We love eggs, all day every day. And increasingly we like them free range. Sadly not every egg can be handpicked by an outdoor type in dungarees and flannel shirt before being transported in the safety of his lumberjack beard from farm to plate (unless you’re at a café in Newtown) but you can make a point of showing you care by putting free range on the menu. Consumers are increasingly happy to pay more knowing the hens are happy, with sales volume for free range eggs up 19 per cent for 2016/17, according to Sunny Queen Farms.
“It’s evident that consumers want transparency when it comes to the lifecycle of their food, and we’re seeing it across the country with sales for Sunny Queen Farms’ free range eggs,” says Sunny Queen Australia’s managing director, John O’Hara.
“We take stringent measures to ensure hen happiness is at the heart of our free range farming system, and Sunny Queen Farms will continue to go above and beyond by providing a king-size bed’s worth of space for each of our hens.”
And diners are loving the creative ways eggs are being used. French toast is a perennial favourite, but Middle-Eastern and North African flavours are huge as well. Exotic spices such as dukkah give any style of egg a new twist, while pairing eggs with hummus, labneh, feta, pumpkin or sujuk sausage are a great way to mix things up.
A healthy lifestyle and food are interlinked with more consumers pushing for a fresh start to the day. Berries are a superfood in more ways than one, giving operators plenty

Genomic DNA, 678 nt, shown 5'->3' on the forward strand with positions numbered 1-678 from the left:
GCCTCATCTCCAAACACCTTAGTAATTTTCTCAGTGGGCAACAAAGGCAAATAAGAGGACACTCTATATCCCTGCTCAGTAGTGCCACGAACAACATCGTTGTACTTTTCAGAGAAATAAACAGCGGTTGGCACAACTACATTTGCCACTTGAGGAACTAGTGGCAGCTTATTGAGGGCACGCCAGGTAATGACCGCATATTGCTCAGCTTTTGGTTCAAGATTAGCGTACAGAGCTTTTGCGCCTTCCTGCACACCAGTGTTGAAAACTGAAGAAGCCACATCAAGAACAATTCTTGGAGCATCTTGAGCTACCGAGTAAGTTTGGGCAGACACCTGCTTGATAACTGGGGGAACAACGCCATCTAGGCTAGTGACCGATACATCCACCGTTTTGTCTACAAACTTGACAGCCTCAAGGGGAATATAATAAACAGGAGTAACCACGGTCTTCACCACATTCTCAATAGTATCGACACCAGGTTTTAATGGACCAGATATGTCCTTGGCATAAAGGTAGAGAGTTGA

of opportunities to jazz up their menu. And they are super versatile. Bling up your standard bircher muesli with some berries, add them to yogurt or simply turn them into a smoothie. Whichever way you go, they bring colour and vitality to any dish on the menu.
Swissôtel Sydney is all about getting its guests off to a healthy start having just relaunched their new Vitality Menu under the watchful eye of executive chef Joshua Askew. Options such as low-fat yoghurt smoothies, fruit juice shots infused with the hotel’s own rooftop honey and spirulina, wheatgrass and acai booster shots are designed to make sure their business guests will be ready for the day. Mid-morning brunch boosters include low-fructose fruits such as honeydew, rock melon, kiwifruit and pears as well as high-fibre granola and compote yoghurts.
“We have created a range of healthy dishes that delegates will not only enjoy eating but also provide them with the sustenance needed to get them through the day,” says Askew.
Hair of the dog
Bloody Mary’s are the breakfast staple for the morning after the big night before, but many venues are expanding their horizons on their morning tipple menu. Kensington Street Social in Sydney’s Chippendale has extended its brunch offering to Saturday following the success of ‘Social Sunday’. The venue has also a launched a new interactive cocktail trolley, with diners encouraged to get creative with their own cocktail recipe. The bartenders help hem along, and the ingredients change from week to week to keep things fresh.
So what are diners washing down their Boulevardier (Bulleit Rye, Antica Formula, Campari), Millionaire (Ron Zacapa 23, Sloe Gin, Apricot Brandy, Lime Juice) and Lost in Thyme (Don Julio Blanco, Lemon Juice, Elderflower Liquor, Fresh Thyme) cocktails with? The classics such as Scrambled organic eggs with smoked bacon, black pudding and house made beans, alongside Warm poached rhubarb, berries, rosemary and spelt granola. Other breakfast menu treats include ‘Prawn Toast’ ceviche with fennel, smoked oyster emulsion and trout caviar, ‘Full English’ flatbread with egg, beans, tomato, bacon and black pudding, and Breakfast Rice with slow cooked hen’s egg, shitake mushroom, pork belly and bacon dashi.